Why writing about your art might not be good for your art
Impossible Standards and Why They Might Be Good For You

Inspirtion, Waiting, and Struggle

The silence in the studio speaks of inspiration, waiting. 

It is not something to be forced, moulded, intellectualized, thought of as something that can be controlled.

The artist understands this, although there is always the struggle.

The struggle to bring it into the real, to be applauded, admired.  To be thought of as successful.

But this is the wrong struggle. 

Inspiration belongs only to you, born out of your sensitivities.  It cannot just be an arrangement of things.  When inspiration emerges in a work of art, the artist sees not what the inspiration is, but what it is that is not quite right, what part is not born of the inspiration.   And it is this struggle to perfect the inspiration that we focus on.  Why we are so often disappointed with our own art work.  Why we give up our inspirations and chase after the ideas of others.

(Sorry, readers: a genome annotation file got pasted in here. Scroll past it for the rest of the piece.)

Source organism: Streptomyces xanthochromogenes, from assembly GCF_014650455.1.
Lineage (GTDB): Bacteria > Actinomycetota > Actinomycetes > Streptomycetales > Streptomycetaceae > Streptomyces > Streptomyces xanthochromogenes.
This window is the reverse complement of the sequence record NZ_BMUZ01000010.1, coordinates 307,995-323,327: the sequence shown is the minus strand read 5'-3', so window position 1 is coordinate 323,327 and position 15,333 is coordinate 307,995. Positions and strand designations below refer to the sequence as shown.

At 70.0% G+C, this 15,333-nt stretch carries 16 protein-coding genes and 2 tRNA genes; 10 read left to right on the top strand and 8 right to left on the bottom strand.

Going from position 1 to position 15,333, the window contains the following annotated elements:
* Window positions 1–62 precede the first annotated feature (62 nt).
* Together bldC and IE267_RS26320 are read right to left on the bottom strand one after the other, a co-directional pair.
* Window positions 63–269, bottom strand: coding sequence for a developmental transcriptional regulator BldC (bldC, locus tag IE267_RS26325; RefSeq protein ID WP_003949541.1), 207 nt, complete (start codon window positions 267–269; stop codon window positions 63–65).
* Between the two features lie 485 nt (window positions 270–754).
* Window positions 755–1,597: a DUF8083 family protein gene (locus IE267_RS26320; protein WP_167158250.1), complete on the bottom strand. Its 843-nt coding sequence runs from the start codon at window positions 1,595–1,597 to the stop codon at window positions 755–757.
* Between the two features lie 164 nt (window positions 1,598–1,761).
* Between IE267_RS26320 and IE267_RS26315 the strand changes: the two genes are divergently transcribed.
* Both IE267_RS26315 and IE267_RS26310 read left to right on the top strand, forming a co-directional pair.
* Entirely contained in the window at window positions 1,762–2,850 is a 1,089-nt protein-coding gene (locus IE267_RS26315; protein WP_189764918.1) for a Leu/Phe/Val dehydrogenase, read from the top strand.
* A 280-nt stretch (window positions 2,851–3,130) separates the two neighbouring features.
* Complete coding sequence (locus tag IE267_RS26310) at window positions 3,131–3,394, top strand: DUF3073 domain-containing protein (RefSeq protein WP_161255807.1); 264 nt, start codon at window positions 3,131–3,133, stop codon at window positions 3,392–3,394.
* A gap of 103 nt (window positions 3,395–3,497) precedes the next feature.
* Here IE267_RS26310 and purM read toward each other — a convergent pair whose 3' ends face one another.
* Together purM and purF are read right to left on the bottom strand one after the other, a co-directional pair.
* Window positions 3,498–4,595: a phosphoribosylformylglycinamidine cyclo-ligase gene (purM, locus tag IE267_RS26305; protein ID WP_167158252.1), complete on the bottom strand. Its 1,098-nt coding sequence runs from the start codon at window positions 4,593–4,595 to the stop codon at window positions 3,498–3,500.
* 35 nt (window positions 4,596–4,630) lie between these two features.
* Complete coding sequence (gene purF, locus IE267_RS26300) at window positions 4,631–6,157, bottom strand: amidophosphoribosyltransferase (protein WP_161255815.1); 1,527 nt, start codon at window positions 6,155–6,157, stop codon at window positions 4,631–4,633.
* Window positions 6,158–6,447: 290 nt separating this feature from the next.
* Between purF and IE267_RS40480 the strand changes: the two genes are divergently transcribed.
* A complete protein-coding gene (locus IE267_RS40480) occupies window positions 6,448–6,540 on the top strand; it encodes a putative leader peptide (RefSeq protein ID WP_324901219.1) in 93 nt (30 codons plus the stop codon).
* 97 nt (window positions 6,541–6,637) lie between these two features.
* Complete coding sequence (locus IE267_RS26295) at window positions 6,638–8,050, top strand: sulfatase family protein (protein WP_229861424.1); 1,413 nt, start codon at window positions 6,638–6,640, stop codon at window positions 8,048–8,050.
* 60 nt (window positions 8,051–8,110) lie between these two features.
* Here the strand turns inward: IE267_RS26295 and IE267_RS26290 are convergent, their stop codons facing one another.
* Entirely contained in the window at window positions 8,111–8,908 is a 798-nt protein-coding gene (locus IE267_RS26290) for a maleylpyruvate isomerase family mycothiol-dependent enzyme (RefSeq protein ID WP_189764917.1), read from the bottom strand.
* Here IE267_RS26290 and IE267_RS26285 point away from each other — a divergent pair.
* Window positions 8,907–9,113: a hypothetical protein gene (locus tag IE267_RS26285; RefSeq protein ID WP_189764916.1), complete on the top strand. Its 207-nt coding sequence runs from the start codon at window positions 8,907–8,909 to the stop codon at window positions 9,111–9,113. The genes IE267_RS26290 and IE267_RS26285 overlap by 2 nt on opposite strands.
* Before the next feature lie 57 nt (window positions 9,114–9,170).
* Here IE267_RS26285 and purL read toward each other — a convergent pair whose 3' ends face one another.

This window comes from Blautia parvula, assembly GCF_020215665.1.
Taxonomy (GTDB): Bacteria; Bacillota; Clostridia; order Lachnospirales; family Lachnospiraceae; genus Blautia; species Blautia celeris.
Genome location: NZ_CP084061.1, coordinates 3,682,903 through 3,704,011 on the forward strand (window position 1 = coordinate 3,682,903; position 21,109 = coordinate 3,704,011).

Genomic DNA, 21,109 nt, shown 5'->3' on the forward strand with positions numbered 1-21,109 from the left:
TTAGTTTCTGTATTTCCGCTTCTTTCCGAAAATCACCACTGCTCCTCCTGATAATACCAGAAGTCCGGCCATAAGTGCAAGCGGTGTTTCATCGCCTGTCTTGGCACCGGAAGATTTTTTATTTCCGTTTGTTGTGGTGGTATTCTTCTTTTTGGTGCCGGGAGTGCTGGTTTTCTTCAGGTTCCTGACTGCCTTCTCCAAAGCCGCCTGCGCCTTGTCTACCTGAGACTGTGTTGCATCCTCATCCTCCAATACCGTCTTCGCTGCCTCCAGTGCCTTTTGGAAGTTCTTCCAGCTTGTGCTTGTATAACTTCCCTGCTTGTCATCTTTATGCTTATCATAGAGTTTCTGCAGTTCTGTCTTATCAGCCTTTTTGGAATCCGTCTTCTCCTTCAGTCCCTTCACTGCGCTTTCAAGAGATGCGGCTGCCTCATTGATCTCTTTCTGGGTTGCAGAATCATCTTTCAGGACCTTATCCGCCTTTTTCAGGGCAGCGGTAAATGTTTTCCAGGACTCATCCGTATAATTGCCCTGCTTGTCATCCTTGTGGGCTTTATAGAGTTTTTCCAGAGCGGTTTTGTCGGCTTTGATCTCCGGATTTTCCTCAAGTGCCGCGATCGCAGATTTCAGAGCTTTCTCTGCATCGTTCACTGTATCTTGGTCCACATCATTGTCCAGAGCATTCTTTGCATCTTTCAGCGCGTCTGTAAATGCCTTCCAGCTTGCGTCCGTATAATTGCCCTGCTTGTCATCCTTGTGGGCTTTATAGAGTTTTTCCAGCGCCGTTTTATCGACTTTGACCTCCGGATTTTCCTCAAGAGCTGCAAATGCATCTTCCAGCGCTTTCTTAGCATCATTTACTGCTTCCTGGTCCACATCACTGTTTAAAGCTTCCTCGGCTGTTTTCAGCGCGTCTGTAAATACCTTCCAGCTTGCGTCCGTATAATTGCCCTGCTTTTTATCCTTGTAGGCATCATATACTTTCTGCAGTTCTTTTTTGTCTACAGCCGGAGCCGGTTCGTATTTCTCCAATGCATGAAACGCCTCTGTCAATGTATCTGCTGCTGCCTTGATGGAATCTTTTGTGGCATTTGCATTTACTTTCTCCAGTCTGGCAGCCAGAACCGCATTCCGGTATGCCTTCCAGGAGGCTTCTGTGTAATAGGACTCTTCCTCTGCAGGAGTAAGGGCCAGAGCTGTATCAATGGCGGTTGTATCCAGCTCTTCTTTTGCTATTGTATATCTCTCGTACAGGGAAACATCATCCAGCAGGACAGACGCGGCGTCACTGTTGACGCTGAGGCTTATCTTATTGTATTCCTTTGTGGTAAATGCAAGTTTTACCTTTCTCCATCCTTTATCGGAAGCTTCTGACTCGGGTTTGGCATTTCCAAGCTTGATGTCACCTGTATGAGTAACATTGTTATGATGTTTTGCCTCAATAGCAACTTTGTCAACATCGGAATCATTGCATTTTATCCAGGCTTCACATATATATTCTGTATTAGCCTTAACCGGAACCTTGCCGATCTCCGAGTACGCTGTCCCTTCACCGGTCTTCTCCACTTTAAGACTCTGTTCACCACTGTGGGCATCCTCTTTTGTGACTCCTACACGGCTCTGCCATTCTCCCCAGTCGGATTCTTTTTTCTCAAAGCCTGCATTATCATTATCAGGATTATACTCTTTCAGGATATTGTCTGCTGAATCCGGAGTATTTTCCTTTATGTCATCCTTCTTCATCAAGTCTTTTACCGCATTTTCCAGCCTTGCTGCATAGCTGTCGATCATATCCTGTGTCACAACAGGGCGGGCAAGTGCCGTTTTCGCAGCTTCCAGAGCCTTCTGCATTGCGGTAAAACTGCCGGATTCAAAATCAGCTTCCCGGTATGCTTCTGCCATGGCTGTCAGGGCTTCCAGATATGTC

And it is so sad. The art works that are lost.  That are never begun.

The above sentiments are a distillation and paraphrasing of a small fraction of the private essays, thoughts, and lectures of Agnes Martin, from the wonderful book Agnes Martin: Paintings, Writings, Remembrances, written by Arne  Glimcher and published by Phaidon.  I waited a long time to get this book and it was worth every dollar and every month. If you are interested in Agnes Martin, this book will help you reach back through time, to sit in the studio and have her say "I want to talk to you about the work..."